Apr 08

On a more positive note

Now something a bit more positive.

I don’t mind the Mac’s Finder and how it works, but it can be much-improved to work better for someone like me who needs more capabilities.

XtraFinder is a great tool that adds a lot of those needed features.

I dislike remembering keyboard shortcuts as if I attempted to memorize even the most common keyboard shortcuts of all the applications, operating systems and tools that I use (I used ten different operating systems today alone*: Server 2012 R2, Windows 7, SUSE Linux, Linux Mint 17.1, Ubuntu 14.10 with XFCE (not Xubuntu),  Server 2008 R2, AIX 5.0, ESXi 5.5, Windows 8.1 and MacOS), it’d be somewhere north of 3,000 items to store — brain areas that are better-suited to actually-useful information.

So I’d prefer not to memorize things that don’t actually make me smarter or better.

XtraFinder makes it so that I have to recall fewer keyboard shortcuts on the Mac and makes me faster at the same time, so I really like it.

*Some days I use more in a single day. Record is probably 15-17. Yep, actively using. What happens when you have seen a lot in IT.

Apr 08

More beating the dead horse

Scientology and Fat Acceptance now vie for the stupidest, uh, mass movements out there.

Ribs showing when you lift your arms a sign of anorexia? Then nearly everyone in shape in all of history is anorexic. Hell, back when I could bench 250 pounds, run 12 miles without being tired at the end and do 130 push-ups without stopping I must’ve been just so anorexic* because my ribs (and abs) showed.

I hate the FA movement so much it’s not even funny because it’s so perfectly emblematic of everything that is completely fucked up in this country.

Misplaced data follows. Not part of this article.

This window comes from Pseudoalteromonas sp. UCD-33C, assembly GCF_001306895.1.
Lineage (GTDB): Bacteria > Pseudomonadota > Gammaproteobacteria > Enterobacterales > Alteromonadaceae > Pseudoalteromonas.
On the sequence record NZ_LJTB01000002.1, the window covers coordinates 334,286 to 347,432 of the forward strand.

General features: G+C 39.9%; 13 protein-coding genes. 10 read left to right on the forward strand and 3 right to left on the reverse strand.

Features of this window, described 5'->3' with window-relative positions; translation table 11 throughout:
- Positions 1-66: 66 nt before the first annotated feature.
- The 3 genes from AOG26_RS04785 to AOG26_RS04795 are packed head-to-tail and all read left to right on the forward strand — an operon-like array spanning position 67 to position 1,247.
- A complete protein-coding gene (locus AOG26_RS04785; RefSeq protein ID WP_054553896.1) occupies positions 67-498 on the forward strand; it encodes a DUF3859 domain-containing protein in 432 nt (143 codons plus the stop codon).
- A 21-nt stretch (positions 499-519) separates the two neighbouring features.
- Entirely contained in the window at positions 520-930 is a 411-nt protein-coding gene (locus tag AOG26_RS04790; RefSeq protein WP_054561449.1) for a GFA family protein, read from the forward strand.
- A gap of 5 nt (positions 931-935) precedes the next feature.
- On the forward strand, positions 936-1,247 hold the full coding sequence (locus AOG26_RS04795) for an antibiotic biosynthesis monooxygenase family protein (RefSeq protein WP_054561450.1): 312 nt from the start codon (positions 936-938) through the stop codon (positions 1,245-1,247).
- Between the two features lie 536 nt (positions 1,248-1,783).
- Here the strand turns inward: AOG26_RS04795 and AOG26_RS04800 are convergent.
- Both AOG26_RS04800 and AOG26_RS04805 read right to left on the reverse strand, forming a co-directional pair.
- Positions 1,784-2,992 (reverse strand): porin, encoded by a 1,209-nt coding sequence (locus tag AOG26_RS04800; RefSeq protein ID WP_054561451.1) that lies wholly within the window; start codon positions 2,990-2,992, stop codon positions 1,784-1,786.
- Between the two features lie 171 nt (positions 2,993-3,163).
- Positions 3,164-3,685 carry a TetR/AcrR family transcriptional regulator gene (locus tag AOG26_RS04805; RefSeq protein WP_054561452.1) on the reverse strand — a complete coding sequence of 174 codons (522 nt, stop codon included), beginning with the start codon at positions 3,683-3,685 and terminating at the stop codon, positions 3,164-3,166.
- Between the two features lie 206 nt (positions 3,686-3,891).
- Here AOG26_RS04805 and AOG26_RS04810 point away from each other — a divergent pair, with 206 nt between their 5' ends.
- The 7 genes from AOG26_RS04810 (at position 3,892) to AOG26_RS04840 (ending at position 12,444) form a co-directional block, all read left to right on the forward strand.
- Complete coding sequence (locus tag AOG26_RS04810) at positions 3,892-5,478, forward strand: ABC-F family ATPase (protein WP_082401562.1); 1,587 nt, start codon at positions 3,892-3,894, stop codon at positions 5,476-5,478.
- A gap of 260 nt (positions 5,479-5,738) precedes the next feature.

Oh, they aren’t the worst. No. That’d be our plutocrats and corporate overlords. But they take terrible to a very personal and unflinchingly idiotic level.

*Hint: You can’t do even one of those things and actually be actively anorexic.

Apr 08

Not bad

When there is any article about military life not rife with inaccuracies, I tend to cite it.

This one is pretty good.

The only major item the journalists got wrong is that the trainees are not using Vietnam-era M-16s. The rifles pictured are M-16A2s, which were not used in Vietnam.

The model used in Vietnam had a smooth stock; the A2 has a ridged stock for better grip. Fired one of those myself plenty of times.

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The regular Army did not adopt the M-16A2 until the late 1980s, and almost all of them have now been phased out in favor of the M-4 for regular-duty troops.

The red device on the end is an adapter so it can fire blanks properly. It’s called a blank firing adapter and allows the rifle to cycle correctly, prevents debris that even blanks throw out from hitting anyone and signals that the rifle in fact contains blanks.

Apr 07

Teach